From this description it is suddenly easy to see why "nationalism" - whether in the form of religious fundamentalism or a passion for a post-Brexit Britain - is not enough to sustain a marriage with intelligence, if they ever become truly married at all. Intelligence heads for the door as soon as nationalism is exposed by the facts and becomes dishonest. Intelligence cannot live with a lie. That process of exposure can take time, but it is inevitable. By contrast, "patriotism" does not involve any collision with the facts because it is not a quest for power and there is no need to impose a strongly held view on others. Plenty of happily married couples differ in their likes and dislikes - even find their differences funny - but the fun stops when one imposes a preference on the other.

Orwell avoided the question of how nationalism takes hold, although the fact that he was concerned to expose it as a writer spoke volumes, as it were; and later studies of German propaganda in the 1930s and modern day 'fake news' of the kind distributed in the 2016 Leave campaign - and even by the Tories in 'selling' Theresa May's Brexit 'deal' - show quite clearly how nationalist beliefs can be encouraged and spread widely where the facts are less available or less attractive.  Indeed, both Britain's main political parties are dominated by extreme "nationalists" who are holding the UK economy - and voters' own wellbeing - hostage to their own political views. Both seek to impose Brexit in the face of widespread agreement that even after 15 years of trying to put the impact behind it Britain will produce less than it would have by remaining in the world's largest trade bloc. "Fuck business!" says one Brexiteer, "people have had enough of experts" says another, while the 'opposition' even sought to ignore Brexit as an issue altogether - as if a smaller economy could magically spend more on neglected public services. If they succeed at this, their supporters will believe anything. Intelligence will be banished from the family home.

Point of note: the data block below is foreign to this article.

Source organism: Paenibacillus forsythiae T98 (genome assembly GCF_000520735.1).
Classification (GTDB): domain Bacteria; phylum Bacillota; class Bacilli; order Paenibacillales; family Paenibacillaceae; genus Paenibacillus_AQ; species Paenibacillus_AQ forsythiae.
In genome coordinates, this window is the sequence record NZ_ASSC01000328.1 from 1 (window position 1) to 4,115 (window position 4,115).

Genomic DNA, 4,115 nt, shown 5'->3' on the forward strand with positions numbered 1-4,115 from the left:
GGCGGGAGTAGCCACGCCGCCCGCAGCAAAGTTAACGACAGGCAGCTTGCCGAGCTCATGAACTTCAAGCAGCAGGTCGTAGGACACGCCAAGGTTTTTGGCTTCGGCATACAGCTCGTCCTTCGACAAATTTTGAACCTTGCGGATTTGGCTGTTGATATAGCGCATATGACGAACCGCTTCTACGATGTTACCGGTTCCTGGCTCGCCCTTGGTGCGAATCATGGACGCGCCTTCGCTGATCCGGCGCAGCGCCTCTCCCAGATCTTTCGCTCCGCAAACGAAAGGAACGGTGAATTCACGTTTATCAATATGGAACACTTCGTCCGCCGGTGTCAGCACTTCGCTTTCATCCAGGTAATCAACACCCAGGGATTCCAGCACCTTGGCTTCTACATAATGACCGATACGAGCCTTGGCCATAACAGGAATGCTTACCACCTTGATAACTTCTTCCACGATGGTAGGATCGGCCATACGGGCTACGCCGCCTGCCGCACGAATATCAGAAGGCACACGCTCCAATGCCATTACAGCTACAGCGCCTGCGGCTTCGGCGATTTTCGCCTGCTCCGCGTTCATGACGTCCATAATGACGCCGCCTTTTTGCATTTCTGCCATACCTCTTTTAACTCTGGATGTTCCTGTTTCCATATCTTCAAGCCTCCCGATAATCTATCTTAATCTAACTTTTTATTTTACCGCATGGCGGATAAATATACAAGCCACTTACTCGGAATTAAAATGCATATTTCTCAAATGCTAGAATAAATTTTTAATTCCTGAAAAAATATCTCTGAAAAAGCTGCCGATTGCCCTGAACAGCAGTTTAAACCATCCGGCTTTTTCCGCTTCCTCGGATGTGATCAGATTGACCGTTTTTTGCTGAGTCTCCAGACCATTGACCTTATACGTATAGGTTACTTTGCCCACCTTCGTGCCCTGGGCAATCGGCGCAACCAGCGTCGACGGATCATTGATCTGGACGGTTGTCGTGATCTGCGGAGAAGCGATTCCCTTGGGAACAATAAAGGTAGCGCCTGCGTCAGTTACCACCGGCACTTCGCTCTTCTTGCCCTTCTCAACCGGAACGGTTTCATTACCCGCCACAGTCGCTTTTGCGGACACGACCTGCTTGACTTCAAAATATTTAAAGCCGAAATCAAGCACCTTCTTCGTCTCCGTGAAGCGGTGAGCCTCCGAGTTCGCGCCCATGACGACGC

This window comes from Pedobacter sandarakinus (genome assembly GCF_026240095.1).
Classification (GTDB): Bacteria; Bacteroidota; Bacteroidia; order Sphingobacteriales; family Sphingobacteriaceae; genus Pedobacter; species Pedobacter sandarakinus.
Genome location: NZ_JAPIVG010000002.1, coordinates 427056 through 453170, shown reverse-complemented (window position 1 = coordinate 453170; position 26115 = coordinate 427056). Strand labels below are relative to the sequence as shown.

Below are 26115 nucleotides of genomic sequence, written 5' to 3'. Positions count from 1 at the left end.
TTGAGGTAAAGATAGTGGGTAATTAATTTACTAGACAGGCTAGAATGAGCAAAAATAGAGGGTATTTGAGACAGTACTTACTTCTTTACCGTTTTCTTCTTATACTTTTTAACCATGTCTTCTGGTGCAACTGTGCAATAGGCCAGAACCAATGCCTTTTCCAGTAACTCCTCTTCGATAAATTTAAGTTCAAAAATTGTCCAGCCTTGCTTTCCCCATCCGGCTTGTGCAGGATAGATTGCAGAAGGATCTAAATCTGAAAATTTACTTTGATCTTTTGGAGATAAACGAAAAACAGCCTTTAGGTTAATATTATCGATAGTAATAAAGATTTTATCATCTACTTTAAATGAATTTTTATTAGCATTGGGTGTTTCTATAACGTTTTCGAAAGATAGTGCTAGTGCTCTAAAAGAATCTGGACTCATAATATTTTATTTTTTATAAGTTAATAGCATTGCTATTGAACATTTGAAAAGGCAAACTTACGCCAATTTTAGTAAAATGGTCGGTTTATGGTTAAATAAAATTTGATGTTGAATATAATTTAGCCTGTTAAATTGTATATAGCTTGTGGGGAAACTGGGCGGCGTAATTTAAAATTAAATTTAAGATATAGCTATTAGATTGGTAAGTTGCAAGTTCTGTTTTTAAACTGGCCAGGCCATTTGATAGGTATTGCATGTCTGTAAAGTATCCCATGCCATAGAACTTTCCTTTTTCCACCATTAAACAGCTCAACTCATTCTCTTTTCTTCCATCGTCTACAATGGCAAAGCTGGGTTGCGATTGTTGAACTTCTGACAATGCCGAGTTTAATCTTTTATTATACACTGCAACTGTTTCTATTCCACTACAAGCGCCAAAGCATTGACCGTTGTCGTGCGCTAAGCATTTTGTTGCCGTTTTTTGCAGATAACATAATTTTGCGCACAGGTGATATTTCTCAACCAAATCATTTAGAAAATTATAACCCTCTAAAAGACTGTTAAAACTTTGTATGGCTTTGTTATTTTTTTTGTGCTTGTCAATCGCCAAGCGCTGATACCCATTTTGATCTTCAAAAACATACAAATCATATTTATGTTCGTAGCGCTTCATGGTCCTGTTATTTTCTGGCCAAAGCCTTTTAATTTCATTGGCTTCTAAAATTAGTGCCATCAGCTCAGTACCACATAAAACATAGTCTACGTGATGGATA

But I think Orwell's key insight was that nationalistic beliefs exist in everyone, and it takes moral effort to think clearly. 
The ...nationalistic loves and hatreds that I have spoken of... are part of the make-up of most of us, whether we like it or not. Whether it is possible to get rid of them I do not know, but I do believe that it is possible to struggle against them, and that this is essentially a moral effort. It is a question first of all of discovering what one really is, what one's own feelings really are, and then of making allowance for the inevitable bias. If you hate and fear Russia, if you are jealous of the wealth and power of America, if you despise Jews, if you have a sentiment of inferiority towards the British ruling class, you cannot get rid of those feelings simply by taking thought. But you can at least recognise that you have them, and prevent them from contaminating your mental processes. The emotional urges which are inescapable, and are perhaps even necessary to political action, should be able to exist side by side with an acceptance of reality.
In other words, it is fine for you to believe that London is "the best city in the world" to live in, for example, but you must accept that others' opinion and passions may differ in terms of their own experience of London, preference for other cities or indeed no city at all. You do not need to see the downfall of Leeds or Paris, or ensure the good residents of Scunthorpe are much worse off, in order to enjoy living in London (or indeed, the other way round). Equally, however, you must recognise that if the majority of people with day-to-day business responsibilities within the UK's financial, medical, pharmaceutical, scientific, automotive, aerospace, creative and other industries generally agree with the senior civil servants who have responsibilities in those areas that Britain will be worse off under any form of Brexit, then you must resist the temptation to keep insisting that Britain will somehow be better off...

On that note, I wish you a happy and prosperous 2019.